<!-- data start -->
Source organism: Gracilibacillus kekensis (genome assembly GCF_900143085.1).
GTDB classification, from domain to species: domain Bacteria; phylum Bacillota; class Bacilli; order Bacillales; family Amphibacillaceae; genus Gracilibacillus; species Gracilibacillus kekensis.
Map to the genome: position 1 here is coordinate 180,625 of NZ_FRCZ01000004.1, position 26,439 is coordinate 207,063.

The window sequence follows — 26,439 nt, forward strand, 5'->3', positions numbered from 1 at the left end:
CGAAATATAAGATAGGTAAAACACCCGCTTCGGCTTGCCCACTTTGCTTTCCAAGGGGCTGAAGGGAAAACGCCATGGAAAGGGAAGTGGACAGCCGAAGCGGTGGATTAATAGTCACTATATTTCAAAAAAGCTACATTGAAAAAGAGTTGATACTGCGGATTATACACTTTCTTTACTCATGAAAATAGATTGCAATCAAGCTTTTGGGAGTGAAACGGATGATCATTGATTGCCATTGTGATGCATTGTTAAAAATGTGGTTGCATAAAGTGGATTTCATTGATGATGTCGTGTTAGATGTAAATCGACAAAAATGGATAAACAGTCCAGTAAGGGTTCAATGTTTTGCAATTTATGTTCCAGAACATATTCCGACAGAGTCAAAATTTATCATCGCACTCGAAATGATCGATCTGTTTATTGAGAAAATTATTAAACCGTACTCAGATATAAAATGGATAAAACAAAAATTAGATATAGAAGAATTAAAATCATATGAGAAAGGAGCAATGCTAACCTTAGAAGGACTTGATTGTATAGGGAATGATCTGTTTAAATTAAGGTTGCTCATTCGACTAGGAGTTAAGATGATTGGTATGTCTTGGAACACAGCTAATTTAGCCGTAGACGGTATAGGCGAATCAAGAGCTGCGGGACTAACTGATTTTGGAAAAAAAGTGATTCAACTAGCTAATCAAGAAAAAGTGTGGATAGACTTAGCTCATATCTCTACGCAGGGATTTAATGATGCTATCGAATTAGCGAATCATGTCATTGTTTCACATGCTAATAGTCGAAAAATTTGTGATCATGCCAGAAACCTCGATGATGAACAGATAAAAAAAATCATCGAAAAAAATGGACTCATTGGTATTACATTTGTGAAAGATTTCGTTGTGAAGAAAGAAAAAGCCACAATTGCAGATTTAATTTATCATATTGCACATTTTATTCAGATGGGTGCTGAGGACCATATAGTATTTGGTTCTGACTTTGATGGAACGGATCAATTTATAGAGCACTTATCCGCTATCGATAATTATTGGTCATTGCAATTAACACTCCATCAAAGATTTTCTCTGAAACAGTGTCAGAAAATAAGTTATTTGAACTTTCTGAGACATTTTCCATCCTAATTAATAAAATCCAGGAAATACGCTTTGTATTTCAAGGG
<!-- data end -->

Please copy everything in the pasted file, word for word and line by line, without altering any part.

Source organism: Gracilibacillus kekensis (genome assembly GCF_900143085.1).
GTDB classification, from domain to species: domain Bacteria; phylum Bacillota; class Bacilli; order Bacillales; family Amphibacillaceae; genus Gracilibacillus; species Gracilibacillus kekensis.
Map to the genome: position 1 here is coordinate 180,625 of NZ_FRCZ01000004.1, position 26,439 is coordinate 207,063.

The window sequence follows — 26,439 nt, forward strand, 5'->3', positions numbered from 1 at the left end:
CGAAATATAAGATAGGTAAAACACCCGCTTCGGCTTGCCCACTTTGCTTTCCAAGGGGCTGAAGGGAAAACGCCATGGAAAGGGAAGTGGACAGCCGAAGCGGTGGATTAATAGTCACTATATTTCAAAAAAGCTACATTGAAAAAGAGTTGATACTGCGGATTATACACTTTCTTTACTCATGAAAATAGATTGCAATCAAGCTTTTGGGAGTGAAACGGATGATCATTGATTGCCATTGTGATGCATTGTTAAAAATGTGGTTGCATAAAGTGGATTTCATTGATGATGTCGTGTTAGATGTAAATCGACAAAAATGGATAAACAGTCCAGTAAGGGTTCAATGTTTTGCAATTTATGTTCCAGAACATATTCCGACAGAGTCAAAATTTATCATCGCACTCGAAATGATCGATCTGTTTATTGAGAAAATTATTAAACCGTACTCAGATATAAAATGGATAAAACAAAAATTAGATATAGAAGAATTAAAATCATATGAGAAAGGAGCAATGCTAACCTTAGAAGGACTTGATTGTATAGGGAATGATCTGTTTAAATTAAGGTTGCTCATTCGACTAGGAGTTAAGATGATTGGTATGTCTTGGAACACAGCTAATTTAGCCGTAGACGGTATAGGCGAATCAAGAGCTGCGGGACTAACTGATTTTGGAAAAAAAGTGATTCAACTAGCTAATCAAGAAAAAGTGTGGATAGACTTAGCTCATATCTCTACGCAGGGATTTAATGATGCTATCGAATTAGCGAATCATGTCATTGTTTCACATGCTAATAGTCGAAAAATTTGTGATCATGCCAGAAACCTCGATGATGAACAGATAAAAAAAATCATCGAAAAAAATGGACTCATTGGTATTACATTTGTGAAAGATTTCGTTGTGAAGAAAGAAAAAGCCACAATTGCAGATTTAATTTATCATATTGCACATTTTATTCAGATGGGTGCTGAGGACCATATAGTATTTGGTTCTGACTTTGATGGAACGGATCAATTTATAGAGCACTTATCCGCTATCGATAATTATTGGTCATTGCAATTAACACTCCATCAAAGATTTTCTCTGAAACAGTGTCAGAAAATAAGTTATTTGAACTTTCTGAGACATTTTCCATCCTAATTAATAAAATCCAGGAAATACGCTTTGTATTTCAAGGG